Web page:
Special Travel Circumstances in Panama

Anyone not bearing identification at all times, including tourists from the United States, may be held and will be penalized by the Panamanian authorities.

U.S. tourists need to provide an original, valid passport at entry in Panama. While in Panama, U.S tourists should carry either their original passport or an original, valid photo I.D. such as driver’s license with a photocopy of the bio-data page in their U.S. passport and a photocopy of the page in their passport that contains the entry stamp to Panama.

The U.S. Embassy in Panama regularly receives calls from persons who have been contacted regarding fraudulent requests for bail funds. These calls are from international money-wiring fraud rings targeting older U.S. citizens in the United States.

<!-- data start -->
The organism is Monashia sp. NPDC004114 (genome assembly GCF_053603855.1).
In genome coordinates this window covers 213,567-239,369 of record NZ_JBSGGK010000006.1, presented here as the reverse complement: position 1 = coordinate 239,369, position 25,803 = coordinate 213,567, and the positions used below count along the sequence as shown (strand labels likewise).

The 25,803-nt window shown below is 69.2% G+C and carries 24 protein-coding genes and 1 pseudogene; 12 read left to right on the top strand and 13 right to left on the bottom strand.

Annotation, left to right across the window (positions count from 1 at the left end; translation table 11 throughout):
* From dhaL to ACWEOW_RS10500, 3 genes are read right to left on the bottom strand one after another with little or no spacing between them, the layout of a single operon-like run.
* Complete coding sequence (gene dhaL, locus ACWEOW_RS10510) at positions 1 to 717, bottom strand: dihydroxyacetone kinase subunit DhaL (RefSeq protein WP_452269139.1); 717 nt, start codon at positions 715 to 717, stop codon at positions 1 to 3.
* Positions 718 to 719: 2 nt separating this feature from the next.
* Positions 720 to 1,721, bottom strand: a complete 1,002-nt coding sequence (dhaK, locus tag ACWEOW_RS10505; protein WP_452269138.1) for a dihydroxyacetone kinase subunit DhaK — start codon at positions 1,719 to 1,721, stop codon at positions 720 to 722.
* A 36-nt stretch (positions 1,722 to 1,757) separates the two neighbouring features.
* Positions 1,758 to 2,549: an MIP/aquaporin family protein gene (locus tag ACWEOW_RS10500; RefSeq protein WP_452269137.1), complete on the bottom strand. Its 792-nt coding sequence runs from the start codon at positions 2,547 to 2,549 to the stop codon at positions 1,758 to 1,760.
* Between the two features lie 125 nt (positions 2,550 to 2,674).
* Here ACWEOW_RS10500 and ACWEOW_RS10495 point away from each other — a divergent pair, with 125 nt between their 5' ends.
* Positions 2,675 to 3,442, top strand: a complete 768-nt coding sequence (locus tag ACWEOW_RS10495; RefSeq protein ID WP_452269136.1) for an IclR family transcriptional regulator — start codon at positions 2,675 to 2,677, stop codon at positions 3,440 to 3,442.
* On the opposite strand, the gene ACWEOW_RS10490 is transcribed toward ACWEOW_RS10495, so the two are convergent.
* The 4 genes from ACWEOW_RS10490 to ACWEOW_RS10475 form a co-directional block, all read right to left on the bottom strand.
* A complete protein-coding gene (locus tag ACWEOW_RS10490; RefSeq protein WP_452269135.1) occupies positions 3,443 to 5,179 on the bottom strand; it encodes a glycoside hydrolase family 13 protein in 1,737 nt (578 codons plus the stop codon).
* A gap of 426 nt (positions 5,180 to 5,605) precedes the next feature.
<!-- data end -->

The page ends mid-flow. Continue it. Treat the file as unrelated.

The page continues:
The typical scenario is that a family member – parent, aunt, or grandparent – receives a call regarding an emergency involving a son, nephew, or grandchild allegedly in Panama. The call is sometimes from a third party (such as an attorney), sometimes from someone claiming to be the actual family member in trouble. Sometimes the "emergency" is because of a traffic accident, an arrest, an immigration violation, or other ruse.